Clinical Orthopaedics and Related Research®

, Volume 470, Issue 3, pp 920–926

Endoprosthetic Treatment is More Durable for Pathologic Proximal Femur Fractures

  • Matthew Steensma
  • Patrick J. Boland
  • Carol D. Morris
  • Edward Athanasian
  • John H. Healey
Clinical Research

DOI: 10.1007/s11999-011-2047-z

Cite this article as:
Steensma, M., Boland, P.J., Morris, C.D. et al. Clin Orthop Relat Res (2012) 470: 920. doi:10.1007/s11999-011-2047-z

Abstract

Background

Pathologic proximal femur fractures result in substantial morbidity for patients with skeletal metastases. Surgical treatment is widely regarded as effective; however, failure rates associated with the most commonly used operative treatments are not well defined.

Questions/purposes

We therefore compared surgical treatment failure rates among intramedullary nailing, endoprosthetic reconstruction, and open reduction-internal fixation when applied to impending or displaced pathologic proximal femur fractures.

Patients and Methods

We retrospectively compared the clinical course of 298 patients who underwent intramedullary nailing (n = 82), endoprosthetic reconstruction (n = 197), or open reduction-internal fixation (n = 19) from 1993 to 2008. Primary outcome was treatment failure, which was defined as reoperation for any reason. Treatment groups were compared for differences in demographic and clinical parameters.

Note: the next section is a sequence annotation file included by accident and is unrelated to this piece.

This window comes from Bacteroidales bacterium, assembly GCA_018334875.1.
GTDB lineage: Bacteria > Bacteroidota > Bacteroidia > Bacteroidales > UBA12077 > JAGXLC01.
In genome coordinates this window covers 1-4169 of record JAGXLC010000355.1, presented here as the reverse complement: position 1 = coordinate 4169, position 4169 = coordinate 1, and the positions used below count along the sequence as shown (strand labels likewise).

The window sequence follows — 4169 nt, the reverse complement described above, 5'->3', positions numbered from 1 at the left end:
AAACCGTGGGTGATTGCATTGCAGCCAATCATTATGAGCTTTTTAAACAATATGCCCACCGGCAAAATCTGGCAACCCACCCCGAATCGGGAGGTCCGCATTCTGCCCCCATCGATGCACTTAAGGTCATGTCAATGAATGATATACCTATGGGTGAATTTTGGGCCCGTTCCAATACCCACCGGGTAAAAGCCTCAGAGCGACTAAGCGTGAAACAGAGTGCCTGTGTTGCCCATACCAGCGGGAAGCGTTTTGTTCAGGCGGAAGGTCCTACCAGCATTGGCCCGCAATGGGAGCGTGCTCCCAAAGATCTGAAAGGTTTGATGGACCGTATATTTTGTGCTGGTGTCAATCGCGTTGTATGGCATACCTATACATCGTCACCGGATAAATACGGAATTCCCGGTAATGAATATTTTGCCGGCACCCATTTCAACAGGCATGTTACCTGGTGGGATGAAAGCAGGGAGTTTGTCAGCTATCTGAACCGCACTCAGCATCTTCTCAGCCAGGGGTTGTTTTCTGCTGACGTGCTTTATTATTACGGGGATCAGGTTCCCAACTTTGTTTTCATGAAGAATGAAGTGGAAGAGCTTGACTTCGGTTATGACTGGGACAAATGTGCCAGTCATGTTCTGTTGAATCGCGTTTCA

Results

The number of treatment failures in the endoprosthetic reconstruction group (3.1%) was significantly lower than in the intramedullary nailing (6.1%) and open reduction-internal fixation (42.1%) groups. The number of revisions requiring implant exchange also was significantly lower for endoprosthetic reconstruction (0.5%), compared with intramedullary nailing (6.1%) and open reduction-internal fixation (42.1%).

Conclusions

Endoprosthetic reconstruction is associated with fewer treatment failures and greater implant durability. Prospective studies are needed to determine the impact of operative strategy on function and quality of life.

Level of Evidence

Level III, therapeutic study. See Guidelines for Authors for a complete description of levels of evidence.

Copyright information

© The Association of Bone and Joint Surgeons® 2011

Authors and Affiliations

  • Matthew Steensma
    • 1
    • 2
  • Patrick J. Boland
    • 2
  • Carol D. Morris
    • 2
  • Edward Athanasian
    • 2
  • John H. Healey
    • 2
  1. 1.Department of SurgeryMichigan State University College of Human MedicineGrand RapidsUSA
  2. 2.Department of Surgery, Orthopaedic Surgery ServiceMemorial Sloan-Kettering Cancer Center (affiliated with Weill Cornell Medical College)New YorkUSA